Platelet agonists increase the affinity state of integrin αIIbβ3, a prerequisite for fibrinogen binding and platelet aggregation. This process may be triggered by a regulatory molecule(s) that binds to the integrin cytoplasmic tails, causing a structural change in the receptor. β3-Endonexin is a novel 111–amino acid protein that binds selectively to the β3 tail. Since β3-endonexin is present in platelets, we asked whether it can affect αIIbβ3 function. When β3-endonexin was fused to green fluorescent protein (GFP) and transfected into CHO cells, it was found in both the cytoplasm and the nucleus and could be detected on Western blots of cell lysates. PAC1, a fibrinogen-mimetic mAb, was used to monitor αIIbβ3 affinity state in transfected cells by flow cytometry. Cells transfected with GFP and αIIbβ3 bound little or no PAC1. However, those transfected with GFP/β3-endonexin and αIIbβ3 bound PAC1 specifically in an energy-dependent fashion, and they underwent fibrinogen-dependent aggregation. GFP/β3-endonexin did not affect levels of surface expression of αIIbβ3 nor did it modulate the affinity of an αIIbβ3 mutant that is defective in binding to β3-endonexin. Affinity modulation of αIIbβ3 by GFP/β3-endonexin was inhibited by coexpression of either a monomeric β3 cytoplasmic tail chimera or an activated form of H-Ras. These results demonstrate that β3-endonexin can modulate the affinity state of αIIbβ3 in a manner that is structurally specific and subject to metabolic regulation. By analogy, the adhesive function of platelets may be regulated by such protein–protein interactions at the level of the cytoplasmic tails of αIIbβ3.
Integrins are αβ heterodimers and each subunit contains a relatively large extracellular domain, a membrane-spanning domain, and a 20–70–amino acid cytoplasmic tail. They function in cell adhesion and signaling by interacting with extracellular matrix proteins or cellular counter-receptors on the one hand, and with intracellular proteins on the other (8, 34, 59). The adhesive function of many integrins is subject to rapid regulation by two processes collectively referred to as “inside-out” signaling: (a) a structural change intrinsic to the heterodimer, and (b) clustering of heterodimers within the plane of the plasma membrane. The former modulates the affinity of the ligand–receptor interaction and thus is often referred to as “affinity modulation.” The latter increases the valency and, therefore, the avidity of the interaction. These two types of regulation are not mutually exclusive, and their relative contributions probably vary with the integrin and the cell type (12, 20, 62, 71).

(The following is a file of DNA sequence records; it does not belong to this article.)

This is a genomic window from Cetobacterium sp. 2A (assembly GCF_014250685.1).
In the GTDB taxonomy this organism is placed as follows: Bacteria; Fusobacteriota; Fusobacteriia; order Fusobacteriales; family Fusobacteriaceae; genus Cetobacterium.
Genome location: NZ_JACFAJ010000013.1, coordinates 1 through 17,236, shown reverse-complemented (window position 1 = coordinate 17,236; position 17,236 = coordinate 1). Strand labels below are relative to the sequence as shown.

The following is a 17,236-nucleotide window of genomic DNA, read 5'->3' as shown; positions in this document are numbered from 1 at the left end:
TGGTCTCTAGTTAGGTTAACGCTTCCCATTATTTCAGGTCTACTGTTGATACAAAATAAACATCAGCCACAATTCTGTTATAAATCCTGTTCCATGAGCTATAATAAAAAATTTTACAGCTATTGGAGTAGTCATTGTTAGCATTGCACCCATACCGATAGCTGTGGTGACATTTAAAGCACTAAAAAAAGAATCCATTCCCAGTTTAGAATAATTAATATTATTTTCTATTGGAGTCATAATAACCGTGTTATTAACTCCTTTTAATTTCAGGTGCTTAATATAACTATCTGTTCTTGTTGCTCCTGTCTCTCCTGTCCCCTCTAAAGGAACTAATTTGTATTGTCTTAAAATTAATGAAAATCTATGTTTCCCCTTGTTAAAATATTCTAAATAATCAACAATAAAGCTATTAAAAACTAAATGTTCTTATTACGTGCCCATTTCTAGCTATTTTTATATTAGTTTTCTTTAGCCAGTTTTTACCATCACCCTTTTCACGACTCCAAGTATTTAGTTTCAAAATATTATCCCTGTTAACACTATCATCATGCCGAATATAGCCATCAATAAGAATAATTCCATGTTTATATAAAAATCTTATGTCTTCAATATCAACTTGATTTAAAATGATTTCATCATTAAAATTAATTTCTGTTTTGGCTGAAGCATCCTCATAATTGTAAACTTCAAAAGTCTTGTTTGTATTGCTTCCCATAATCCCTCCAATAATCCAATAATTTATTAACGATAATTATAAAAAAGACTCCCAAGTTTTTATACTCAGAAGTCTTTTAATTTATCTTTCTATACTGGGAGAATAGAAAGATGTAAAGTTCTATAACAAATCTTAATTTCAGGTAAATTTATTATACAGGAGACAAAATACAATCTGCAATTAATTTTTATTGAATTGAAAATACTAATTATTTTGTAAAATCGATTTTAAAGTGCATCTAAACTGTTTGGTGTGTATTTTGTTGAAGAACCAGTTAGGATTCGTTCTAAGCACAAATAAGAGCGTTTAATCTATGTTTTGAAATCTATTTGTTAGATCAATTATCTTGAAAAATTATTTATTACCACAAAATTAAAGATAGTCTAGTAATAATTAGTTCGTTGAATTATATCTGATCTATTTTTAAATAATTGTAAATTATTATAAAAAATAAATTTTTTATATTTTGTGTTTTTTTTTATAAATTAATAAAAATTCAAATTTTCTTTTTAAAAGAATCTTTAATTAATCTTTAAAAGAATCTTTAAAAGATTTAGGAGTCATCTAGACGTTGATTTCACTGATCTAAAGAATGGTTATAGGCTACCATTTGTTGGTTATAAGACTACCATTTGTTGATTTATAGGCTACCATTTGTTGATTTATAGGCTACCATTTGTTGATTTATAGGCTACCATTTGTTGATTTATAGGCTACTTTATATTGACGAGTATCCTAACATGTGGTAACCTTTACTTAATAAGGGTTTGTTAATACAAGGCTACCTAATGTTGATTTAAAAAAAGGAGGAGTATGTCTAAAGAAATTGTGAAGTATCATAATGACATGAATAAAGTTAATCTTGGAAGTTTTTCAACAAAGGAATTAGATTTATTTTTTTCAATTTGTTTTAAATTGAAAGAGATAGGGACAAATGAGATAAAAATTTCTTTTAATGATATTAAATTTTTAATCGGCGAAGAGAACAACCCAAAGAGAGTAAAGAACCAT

A good example of the pathophysiological significance of rapid integrin regulation involves platelet αIIbβ3. Circulating platelets ordinarily do not interact with each other or with the blood vessel wall. However, when the vessel is damaged by trauma or disease, platelets become activated and αIIbβ3 is converted within seconds into a functional receptor for several Arg-Gly-Asp–containing ligands, including fibrinogen and von Willebrand factor. Since ligand binding is required for platelet aggregation, inside-out signaling is a prerequisite for primary hemostasis and for formation of occlusive platelet thrombi in vascular diseases (9, 27). Affinity modulation is thought to be responsible for the initial, reversible phase of fibrinogen binding to platelets, while integrin clustering may be involved in stabilizing the interaction (14, 52).
Studies with intact and permeabilized platelets indicate that specific intracellular mediators promote rapid increases or decreases in ligand binding to αIIbβ3. Excitatory platelet agonists, such as thrombin, increase ligand binding by a process that involves heterotrimeric G proteins and protein and lipid kinases (38, 61, 69, 74). On the other hand, substances such as prostacyclin and nitric oxide, which stimulate protein kinase A and protein kinase G, respectively, inhibit or reverse ligand binding (22, 28). In addition to intracellular mediators, the cytoplasmic tails of αIIbβ3 appear to participate in the regulation of fibrinogen binding. Platelets from patients with variant forms of Glanzmann thrombasthenia due to a deletion or mutation in the β3 cytoplasmic tail fail to aggregate in response to agonists despite near normal levels of αIIbβ3 (6; Wang, R., D.R. Ambruso, and P.J. Newman. 1994. Blood. 84:244a). However, it is not clear how intracellular signals affect the cytoplasmic tails of αIIbβ3 or how changes at the level of these tails regulate ligand binding. One hypothesis is that specific intracellular proteins bind to the tails and promote a structural change that is propagated across the plasma membrane to the extracellular face of the receptor. Accordingly, recent efforts have focused on identifying proteins that interact with integrin cytoplasmic tails (11).
Using a yeast two-hybrid screening strategy, we recently discovered a novel 111–amino acid polypeptide called β3endonexin, which is capable of binding to the cytoplasmic tail of the β3 integrin subunit, both in yeast and in vitro (63). However, it fails to bind to other integrin tails, including those of β1, β2, and αIIb. Since β3-endonexin is expressed in platelets, the present studies were carried out to determine whether this protein can modulate the ligandbinding function of αIIbβ3. Using a CHO cell model system to transiently express αIIbβ3 and β3-endonexin, we now report that this protein can increase the affinity state and the adhesive function of αIIbβ3. Moreover, these effects are structurally specific and subject to metabolic regulation.
Materials And Methods